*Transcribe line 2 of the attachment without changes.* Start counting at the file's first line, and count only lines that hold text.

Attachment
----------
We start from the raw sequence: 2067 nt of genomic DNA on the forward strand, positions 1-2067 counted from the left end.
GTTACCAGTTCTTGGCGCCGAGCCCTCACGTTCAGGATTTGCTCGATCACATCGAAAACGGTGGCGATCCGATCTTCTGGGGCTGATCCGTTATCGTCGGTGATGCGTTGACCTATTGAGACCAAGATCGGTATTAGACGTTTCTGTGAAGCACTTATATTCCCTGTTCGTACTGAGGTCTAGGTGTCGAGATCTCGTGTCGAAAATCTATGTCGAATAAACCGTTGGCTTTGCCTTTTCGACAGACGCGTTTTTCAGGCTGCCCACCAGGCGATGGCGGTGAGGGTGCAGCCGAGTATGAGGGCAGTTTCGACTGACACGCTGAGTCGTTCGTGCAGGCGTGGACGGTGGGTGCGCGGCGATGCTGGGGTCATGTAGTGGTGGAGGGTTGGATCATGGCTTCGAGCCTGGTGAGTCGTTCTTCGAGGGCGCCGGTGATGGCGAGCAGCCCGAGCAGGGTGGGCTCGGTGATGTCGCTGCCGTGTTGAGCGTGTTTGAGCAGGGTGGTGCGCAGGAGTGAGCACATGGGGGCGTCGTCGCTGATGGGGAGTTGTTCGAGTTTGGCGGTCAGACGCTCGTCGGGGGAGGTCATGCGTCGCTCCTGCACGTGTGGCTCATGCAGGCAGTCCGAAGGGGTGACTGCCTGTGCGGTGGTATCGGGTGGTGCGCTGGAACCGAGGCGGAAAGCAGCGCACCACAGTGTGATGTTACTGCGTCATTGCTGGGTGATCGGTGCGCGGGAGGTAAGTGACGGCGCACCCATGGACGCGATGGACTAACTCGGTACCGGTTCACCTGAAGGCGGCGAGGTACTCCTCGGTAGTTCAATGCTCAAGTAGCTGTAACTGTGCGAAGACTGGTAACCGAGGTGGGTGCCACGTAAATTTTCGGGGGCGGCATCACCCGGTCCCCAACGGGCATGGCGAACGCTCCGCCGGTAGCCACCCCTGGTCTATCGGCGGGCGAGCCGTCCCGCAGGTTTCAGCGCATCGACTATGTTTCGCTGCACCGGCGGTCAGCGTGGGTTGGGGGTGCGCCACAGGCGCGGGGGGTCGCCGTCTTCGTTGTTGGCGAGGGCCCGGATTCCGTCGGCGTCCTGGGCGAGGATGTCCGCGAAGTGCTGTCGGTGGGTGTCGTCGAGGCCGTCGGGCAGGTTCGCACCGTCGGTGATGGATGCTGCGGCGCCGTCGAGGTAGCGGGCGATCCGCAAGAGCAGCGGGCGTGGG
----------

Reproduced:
GTTACCAGTTCTTGGCGCCGAGCCCTCACGTTCAGGATTTGCTCGATCACATCGAAAACGGTGGCGATCCGATCTTCTGGGGCTGATCCGTTATCGTCGGTGATGCGTTGACCTATTGAGACCAAGATCGGTATTAGACGTTTCTGTGAAGCACTTATATTCCCTGTTCGTACTGAGGTCTAGGTGTCGAGATCTCGTGTCGAAAATCTATGTCGAATAAACCGTTGGCTTTGCCTTTTCGACAGACGCGTTTTTCAGGCTGCCCACCAGGCGATGGCGGTGAGGGTGCAGCCGAGTATGAGGGCAGTTTCGACTGACACGCTGAGTCGTTCGTGCAGGCGTGGACGGTGGGTGCGCGGCGATGCTGGGGTCATGTAGTGGTGGAGGGTTGGATCATGGCTTCGAGCCTGGTGAGTCGTTCTTCGAGGGCGCCGGTGATGGCGAGCAGCCCGAGCAGGGTGGGCTCGGTGATGTCGCTGCCGTGTTGAGCGTGTTTGAGCAGGGTGGTGCGCAGGAGTGAGCACATGGGGGCGTCGTCGCTGATGGGGAGTTGTTCGAGTTTGGCGGTCAGACGCTCGTCGGGGGAGGTCATGCGTCGCTCCTGCACGTGTGGCTCATGCAGGCAGTCCGAAGGGGTGACTGCCTGTGCGGTGGTATCGGGTGGTGCGCTGGAACCGAGGCGGAAAGCAGCGCACCACAGTGTGATGTTACTGCGTCATTGCTGGGTGATCGGTGCGCGGGAGGTAAGTGACGGCGCACCCATGGACGCGATGGACTAACTCGGTACCGGTTCACCTGAAGGCGGCGAGGTACTCCTCGGTAGTTCAATGCTCAAGTAGCTGTAACTGTGCGAAGACTGGTAACCGAGGTGGGTGCCACGTAAATTTTCGGGGGCGGCATCACCCGGTCCCCAACGGGCATGGCGAACGCTCCGCCGGTAGCCACCCCTGGTCTATCGGCGGGCGAGCCGTCCCGCAGGTTTCAGCGCATCGACTATGTTTCGCTGCACCGGCGGTCAGCGTGGGTTGGGGGTGCGCCACAGGCGCGGGGGGTCGCCGTCTTCGTTGTTGGCGAGGGCCCGGATTCCGTCGGCGTCCTGGGCGAGGATGTCCGCGAAGTGCTGTCGGTGGGTGTCGTCGAGGCCGTCGGGCAGGTTCGCACCGTCGGTGATGGATGCTGCGGCGCCGTCGAGGTAGCGGGCGATCCGCAAGAGCAGCGGGCGTGGG